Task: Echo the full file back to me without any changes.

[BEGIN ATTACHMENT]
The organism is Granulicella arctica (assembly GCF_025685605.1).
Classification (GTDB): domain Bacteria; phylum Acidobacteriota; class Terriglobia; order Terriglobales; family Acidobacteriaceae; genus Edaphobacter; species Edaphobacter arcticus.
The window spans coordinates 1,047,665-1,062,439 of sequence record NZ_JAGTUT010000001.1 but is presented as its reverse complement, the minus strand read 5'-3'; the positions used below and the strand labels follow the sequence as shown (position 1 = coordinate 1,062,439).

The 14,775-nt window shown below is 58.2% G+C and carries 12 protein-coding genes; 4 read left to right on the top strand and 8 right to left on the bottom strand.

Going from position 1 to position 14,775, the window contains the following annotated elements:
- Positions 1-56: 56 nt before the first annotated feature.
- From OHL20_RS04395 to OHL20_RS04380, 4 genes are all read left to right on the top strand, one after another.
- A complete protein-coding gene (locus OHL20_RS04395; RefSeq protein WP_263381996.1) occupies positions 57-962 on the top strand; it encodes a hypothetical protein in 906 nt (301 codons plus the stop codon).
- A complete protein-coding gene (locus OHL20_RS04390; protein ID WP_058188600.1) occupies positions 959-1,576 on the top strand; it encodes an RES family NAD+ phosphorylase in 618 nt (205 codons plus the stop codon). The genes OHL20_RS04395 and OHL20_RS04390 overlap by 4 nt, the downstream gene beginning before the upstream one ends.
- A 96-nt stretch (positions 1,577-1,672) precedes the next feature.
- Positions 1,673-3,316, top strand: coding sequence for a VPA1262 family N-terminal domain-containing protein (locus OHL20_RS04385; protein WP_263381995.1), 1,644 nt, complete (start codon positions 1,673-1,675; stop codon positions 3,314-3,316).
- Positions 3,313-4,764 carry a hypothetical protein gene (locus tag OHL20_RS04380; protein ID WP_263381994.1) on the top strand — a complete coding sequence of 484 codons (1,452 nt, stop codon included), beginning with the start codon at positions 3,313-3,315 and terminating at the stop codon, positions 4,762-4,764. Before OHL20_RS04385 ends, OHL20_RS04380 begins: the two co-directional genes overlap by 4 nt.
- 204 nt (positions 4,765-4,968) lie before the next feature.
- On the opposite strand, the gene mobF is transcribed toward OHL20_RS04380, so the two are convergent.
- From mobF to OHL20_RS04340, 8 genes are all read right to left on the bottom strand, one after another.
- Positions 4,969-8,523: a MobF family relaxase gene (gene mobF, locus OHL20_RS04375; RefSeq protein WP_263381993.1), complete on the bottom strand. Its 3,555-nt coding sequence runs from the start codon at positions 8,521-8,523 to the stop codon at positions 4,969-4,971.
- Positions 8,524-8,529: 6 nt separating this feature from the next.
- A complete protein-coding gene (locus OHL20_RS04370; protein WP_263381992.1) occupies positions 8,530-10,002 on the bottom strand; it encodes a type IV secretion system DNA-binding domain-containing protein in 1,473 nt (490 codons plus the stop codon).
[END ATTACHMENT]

The organism is Granulicella arctica (assembly GCF_025685605.1).
Classification (GTDB): domain Bacteria; phylum Acidobacteriota; class Terriglobia; order Terriglobales; family Acidobacteriaceae; genus Edaphobacter; species Edaphobacter arcticus.
The window spans coordinates 1,047,665-1,062,439 of sequence record NZ_JAGTUT010000001.1 but is presented as its reverse complement, the minus strand read 5'-3'; the positions used below and the strand labels follow the sequence as shown (position 1 = coordinate 1,062,439).

The 14,775-nt window shown below is 58.2% G+C and carries 12 protein-coding genes; 4 read left to right on the top strand and 8 right to left on the bottom strand.

Going from position 1 to position 14,775, the window contains the following annotated elements:
- Positions 1-56: 56 nt before the first annotated feature.
- From OHL20_RS04395 to OHL20_RS04380, 4 genes are all read left to right on the top strand, one after another.
- A complete protein-coding gene (locus OHL20_RS04395; RefSeq protein WP_263381996.1) occupies positions 57-962 on the top strand; it encodes a hypothetical protein in 906 nt (301 codons plus the stop codon).
- A complete protein-coding gene (locus OHL20_RS04390; protein ID WP_058188600.1) occupies positions 959-1,576 on the top strand; it encodes an RES family NAD+ phosphorylase in 618 nt (205 codons plus the stop codon). The genes OHL20_RS04395 and OHL20_RS04390 overlap by 4 nt, the downstream gene beginning before the upstream one ends.
- A 96-nt stretch (positions 1,577-1,672) precedes the next feature.
- Positions 1,673-3,316, top strand: coding sequence for a VPA1262 family N-terminal domain-containing protein (locus OHL20_RS04385; protein WP_263381995.1), 1,644 nt, complete (start codon positions 1,673-1,675; stop codon positions 3,314-3,316).
- Positions 3,313-4,764 carry a hypothetical protein gene (locus tag OHL20_RS04380; protein ID WP_263381994.1) on the top strand — a complete coding sequence of 484 codons (1,452 nt, stop codon included), beginning with the start codon at positions 3,313-3,315 and terminating at the stop codon, positions 4,762-4,764. Before OHL20_RS04385 ends, OHL20_RS04380 begins: the two co-directional genes overlap by 4 nt.
- 204 nt (positions 4,765-4,968) lie before the next feature.
- On the opposite strand, the gene mobF is transcribed toward OHL20_RS04380, so the two are convergent.
- From mobF to OHL20_RS04340, 8 genes are all read right to left on the bottom strand, one after another.
- Positions 4,969-8,523: a MobF family relaxase gene (gene mobF, locus OHL20_RS04375; RefSeq protein WP_263381993.1), complete on the bottom strand. Its 3,555-nt coding sequence runs from the start codon at positions 8,521-8,523 to the stop codon at positions 4,969-4,971.
- Positions 8,524-8,529: 6 nt separating this feature from the next.
- A complete protein-coding gene (locus OHL20_RS04370; protein WP_263381992.1) occupies positions 8,530-10,002 on the bottom strand; it encodes a type IV secretion system DNA-binding domain-containing protein in 1,473 nt (490 codons plus the stop codon).